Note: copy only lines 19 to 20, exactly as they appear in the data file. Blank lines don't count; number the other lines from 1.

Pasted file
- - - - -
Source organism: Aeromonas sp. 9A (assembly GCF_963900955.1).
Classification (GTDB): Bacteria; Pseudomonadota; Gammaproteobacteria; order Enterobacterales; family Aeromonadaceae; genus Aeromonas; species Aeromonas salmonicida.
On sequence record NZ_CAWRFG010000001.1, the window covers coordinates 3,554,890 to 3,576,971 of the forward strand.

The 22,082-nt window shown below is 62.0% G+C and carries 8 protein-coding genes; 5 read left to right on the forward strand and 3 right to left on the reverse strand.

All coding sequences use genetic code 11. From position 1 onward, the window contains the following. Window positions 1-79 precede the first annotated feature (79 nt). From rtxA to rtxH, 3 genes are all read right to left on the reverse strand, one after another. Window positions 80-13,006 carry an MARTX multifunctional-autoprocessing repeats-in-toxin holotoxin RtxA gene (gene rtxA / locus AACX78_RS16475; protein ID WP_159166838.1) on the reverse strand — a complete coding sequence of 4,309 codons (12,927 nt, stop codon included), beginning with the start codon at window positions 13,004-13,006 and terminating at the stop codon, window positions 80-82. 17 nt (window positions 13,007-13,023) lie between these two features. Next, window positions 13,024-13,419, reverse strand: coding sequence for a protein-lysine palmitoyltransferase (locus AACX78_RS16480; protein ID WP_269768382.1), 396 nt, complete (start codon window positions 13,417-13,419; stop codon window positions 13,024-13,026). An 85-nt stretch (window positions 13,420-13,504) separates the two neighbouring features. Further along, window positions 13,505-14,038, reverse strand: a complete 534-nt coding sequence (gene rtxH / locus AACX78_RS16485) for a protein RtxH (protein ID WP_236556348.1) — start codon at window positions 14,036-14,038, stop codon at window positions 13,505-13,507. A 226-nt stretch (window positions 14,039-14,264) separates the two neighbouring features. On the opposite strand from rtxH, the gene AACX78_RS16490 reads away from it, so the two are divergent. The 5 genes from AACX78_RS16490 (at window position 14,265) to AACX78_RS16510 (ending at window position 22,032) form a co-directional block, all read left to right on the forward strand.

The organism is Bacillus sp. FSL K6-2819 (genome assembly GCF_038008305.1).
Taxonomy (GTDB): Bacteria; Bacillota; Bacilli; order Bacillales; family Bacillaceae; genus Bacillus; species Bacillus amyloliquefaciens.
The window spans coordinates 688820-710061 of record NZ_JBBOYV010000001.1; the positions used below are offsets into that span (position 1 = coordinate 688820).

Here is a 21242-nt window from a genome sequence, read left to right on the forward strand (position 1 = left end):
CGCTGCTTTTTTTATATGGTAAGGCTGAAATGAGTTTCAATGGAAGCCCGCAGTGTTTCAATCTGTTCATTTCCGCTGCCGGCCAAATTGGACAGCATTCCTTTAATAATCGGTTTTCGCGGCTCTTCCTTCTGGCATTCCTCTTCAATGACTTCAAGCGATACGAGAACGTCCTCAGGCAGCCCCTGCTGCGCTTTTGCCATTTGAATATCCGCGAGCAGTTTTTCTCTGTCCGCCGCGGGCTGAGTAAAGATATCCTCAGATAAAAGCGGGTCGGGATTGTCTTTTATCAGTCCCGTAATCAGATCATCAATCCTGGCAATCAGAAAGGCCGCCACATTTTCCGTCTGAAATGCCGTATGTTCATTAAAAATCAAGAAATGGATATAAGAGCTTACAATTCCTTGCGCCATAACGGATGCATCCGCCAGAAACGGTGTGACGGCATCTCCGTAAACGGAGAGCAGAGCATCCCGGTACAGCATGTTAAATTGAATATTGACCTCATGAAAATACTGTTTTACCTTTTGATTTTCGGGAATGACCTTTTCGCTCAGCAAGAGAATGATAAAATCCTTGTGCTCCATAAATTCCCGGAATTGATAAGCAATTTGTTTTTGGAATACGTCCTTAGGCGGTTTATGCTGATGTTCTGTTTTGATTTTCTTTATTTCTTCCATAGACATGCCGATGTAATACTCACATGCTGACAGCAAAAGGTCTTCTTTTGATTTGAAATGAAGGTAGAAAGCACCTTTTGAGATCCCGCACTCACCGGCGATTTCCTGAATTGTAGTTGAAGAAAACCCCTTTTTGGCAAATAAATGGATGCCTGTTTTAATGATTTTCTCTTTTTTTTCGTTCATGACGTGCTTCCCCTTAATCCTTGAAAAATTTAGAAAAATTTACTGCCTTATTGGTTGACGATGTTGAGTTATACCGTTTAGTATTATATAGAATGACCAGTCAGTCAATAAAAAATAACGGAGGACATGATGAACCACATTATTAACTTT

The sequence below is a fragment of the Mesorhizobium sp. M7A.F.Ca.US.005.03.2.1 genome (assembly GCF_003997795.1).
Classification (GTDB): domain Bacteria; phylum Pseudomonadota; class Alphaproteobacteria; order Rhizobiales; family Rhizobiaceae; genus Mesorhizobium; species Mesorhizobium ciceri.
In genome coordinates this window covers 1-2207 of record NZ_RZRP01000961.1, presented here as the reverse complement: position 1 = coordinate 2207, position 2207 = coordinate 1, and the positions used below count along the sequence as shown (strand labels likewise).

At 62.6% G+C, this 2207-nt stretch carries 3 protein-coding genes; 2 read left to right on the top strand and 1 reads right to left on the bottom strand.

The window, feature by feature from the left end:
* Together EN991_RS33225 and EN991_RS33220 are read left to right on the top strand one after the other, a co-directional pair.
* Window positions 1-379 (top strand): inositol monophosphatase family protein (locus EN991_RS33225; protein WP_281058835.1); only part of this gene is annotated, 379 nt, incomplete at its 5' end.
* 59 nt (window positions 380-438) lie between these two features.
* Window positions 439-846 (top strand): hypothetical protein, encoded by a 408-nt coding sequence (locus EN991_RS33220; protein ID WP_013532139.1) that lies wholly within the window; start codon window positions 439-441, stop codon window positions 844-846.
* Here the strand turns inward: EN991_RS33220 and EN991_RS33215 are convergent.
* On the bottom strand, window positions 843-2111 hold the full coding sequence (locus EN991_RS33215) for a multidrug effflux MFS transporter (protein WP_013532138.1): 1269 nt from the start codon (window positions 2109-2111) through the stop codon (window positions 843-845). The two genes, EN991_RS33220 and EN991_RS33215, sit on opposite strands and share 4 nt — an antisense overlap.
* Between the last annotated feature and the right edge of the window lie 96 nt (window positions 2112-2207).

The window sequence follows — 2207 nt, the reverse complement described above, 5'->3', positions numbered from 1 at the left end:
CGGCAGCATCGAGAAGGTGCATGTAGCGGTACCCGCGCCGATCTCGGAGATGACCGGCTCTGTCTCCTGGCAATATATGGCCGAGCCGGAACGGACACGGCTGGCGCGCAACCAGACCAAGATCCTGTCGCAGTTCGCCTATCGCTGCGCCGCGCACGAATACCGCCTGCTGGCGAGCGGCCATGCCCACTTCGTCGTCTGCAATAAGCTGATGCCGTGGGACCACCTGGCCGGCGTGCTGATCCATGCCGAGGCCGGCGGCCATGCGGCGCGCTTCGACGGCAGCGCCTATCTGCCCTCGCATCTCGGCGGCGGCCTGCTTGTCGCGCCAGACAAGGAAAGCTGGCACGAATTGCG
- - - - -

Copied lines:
* Window positions 439-846 (top strand): hypothetical protein, encoded by a 408-nt coding sequence (locus EN991_RS33220; protein ID WP_013532139.1) that lies wholly within the window; start codon window positions 439-441, stop codon window positions 844-846.
* Here the strand turns inward: EN991_RS33220 and EN991_RS33215 are convergent.